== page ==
This is a topic area that I've been pressing for years. People vote with their feet. Plus, the biggest motivator isn't yourself. It isn't even your job. Rather, people of Pittsburgh are driven by their children. Their kids are the top priority. If people were told that they're kids would get an advantage if a parent lost an arm -- we'd see a lot of one-arm parents in Pittsburgh. People in our city would cut off their arm and give it to their child if they knew it would help the kid.
How we treat our kids, our recreational opportunities, our schools, our teachers, our young people and our engagement with them is huge. Few on Grant Street know this, value it, nor seem to get it.
When the consultants arrive on the South Side to ponder what is going on in the business district, they gave a report that didn't mention any of the following words: "babies, children, kids, families." Empty. I asked. Then they had something to say.
The Ongoing Abandonment of Pittsburgh Public SchoolsThe future of our city depends upon how we deal with our kids.
Like Pittsburgh’s population, the enrollment in City schools continues to slide dramatically. Census figures show the City losing 3,480 people from July 2005 to July 2006 to stand at 312,819. That represents a total drop of 21,700 (6.5 percent) since the 2000 census. Among comparably sized or larger cities only four had bigger percentage declines since 2005 and one of those is New Orleans whose loss was propelled by Katrina.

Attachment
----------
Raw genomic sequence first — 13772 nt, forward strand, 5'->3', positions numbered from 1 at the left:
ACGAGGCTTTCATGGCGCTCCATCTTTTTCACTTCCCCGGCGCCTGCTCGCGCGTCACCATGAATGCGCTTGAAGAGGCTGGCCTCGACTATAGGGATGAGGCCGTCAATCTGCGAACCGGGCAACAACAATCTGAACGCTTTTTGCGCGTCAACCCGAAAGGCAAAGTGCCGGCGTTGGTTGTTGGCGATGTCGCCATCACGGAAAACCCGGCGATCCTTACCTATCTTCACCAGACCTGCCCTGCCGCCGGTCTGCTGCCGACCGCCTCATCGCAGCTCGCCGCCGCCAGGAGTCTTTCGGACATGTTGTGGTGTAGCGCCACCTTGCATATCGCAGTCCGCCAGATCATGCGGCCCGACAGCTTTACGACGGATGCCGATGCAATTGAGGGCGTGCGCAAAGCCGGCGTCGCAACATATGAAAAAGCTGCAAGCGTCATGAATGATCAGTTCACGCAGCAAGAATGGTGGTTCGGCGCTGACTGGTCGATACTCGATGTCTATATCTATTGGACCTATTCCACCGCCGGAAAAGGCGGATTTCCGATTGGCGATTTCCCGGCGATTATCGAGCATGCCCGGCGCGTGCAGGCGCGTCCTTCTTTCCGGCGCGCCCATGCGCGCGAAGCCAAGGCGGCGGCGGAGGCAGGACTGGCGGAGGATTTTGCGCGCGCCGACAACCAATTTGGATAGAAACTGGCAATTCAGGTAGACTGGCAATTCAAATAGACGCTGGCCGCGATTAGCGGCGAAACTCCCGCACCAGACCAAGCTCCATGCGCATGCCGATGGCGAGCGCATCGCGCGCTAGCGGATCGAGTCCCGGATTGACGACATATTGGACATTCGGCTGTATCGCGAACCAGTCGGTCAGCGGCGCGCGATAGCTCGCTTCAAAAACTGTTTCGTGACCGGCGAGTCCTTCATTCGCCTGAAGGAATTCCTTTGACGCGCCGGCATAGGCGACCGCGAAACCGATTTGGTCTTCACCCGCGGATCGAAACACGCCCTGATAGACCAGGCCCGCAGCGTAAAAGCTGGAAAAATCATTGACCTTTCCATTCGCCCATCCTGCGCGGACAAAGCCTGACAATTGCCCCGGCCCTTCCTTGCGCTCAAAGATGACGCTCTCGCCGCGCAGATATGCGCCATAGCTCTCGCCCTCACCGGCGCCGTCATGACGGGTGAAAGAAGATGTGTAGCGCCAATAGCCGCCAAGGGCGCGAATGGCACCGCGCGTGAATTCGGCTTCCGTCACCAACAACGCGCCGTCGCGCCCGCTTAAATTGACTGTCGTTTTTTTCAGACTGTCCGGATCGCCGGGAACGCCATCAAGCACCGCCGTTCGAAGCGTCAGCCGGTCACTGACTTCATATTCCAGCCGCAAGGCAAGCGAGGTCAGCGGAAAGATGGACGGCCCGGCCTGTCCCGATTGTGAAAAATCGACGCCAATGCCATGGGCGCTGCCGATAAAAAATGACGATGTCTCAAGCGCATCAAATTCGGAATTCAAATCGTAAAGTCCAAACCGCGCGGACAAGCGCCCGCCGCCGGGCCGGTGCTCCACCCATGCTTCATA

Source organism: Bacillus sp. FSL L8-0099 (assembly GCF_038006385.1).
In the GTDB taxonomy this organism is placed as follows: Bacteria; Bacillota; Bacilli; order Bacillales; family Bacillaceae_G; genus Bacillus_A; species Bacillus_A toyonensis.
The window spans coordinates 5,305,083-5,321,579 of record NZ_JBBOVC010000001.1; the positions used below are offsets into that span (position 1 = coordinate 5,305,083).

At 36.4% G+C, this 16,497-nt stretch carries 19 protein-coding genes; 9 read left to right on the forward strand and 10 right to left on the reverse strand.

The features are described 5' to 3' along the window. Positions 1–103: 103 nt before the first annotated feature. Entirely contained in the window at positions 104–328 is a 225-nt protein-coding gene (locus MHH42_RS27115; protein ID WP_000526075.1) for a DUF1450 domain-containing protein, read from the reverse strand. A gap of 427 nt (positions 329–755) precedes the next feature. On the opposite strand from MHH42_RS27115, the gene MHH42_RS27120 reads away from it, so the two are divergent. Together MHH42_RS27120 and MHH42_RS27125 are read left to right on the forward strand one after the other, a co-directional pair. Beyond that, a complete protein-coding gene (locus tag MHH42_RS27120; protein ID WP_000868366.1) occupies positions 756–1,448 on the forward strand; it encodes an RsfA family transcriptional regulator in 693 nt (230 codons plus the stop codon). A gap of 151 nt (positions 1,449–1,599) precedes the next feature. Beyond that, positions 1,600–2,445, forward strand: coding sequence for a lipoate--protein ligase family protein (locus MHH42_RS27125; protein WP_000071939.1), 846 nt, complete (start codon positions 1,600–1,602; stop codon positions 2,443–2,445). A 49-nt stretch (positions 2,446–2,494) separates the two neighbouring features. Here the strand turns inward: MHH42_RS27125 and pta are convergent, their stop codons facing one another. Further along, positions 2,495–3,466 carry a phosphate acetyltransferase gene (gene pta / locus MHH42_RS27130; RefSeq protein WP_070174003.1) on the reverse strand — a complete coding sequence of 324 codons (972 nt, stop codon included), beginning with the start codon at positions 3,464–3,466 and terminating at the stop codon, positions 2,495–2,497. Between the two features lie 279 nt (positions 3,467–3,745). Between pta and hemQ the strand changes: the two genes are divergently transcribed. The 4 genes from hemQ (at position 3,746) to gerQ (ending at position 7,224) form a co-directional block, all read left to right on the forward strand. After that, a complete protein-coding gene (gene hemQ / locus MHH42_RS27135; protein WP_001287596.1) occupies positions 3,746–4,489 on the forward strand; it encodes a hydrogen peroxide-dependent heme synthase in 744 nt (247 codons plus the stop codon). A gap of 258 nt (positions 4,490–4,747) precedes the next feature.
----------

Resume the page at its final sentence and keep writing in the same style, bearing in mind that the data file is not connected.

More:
Meanwhile, the Pittsburgh school district (which includes Mt. Oliver) has seen enrollment fall from 38,560 in 2000 to 29,445 last year and is projected by the district to slide another 1,521 to 27,924 for the school year about to get underway. Thus, the total enrollment falloff has reached 10,636, marking a 27.6 percent plunge since the decade began. Some of the enrollment decrease can be attributed to the shifting of students to non-public schools. However, much of it reflects the departure from the City by families with school age children.
The future of our city also depends upon how we handle liberty and freedom.
The combination of those two important concepts, with a touch of technology, diversity, open ways, smart policies and democracy can lead to Pittsburgh's revival.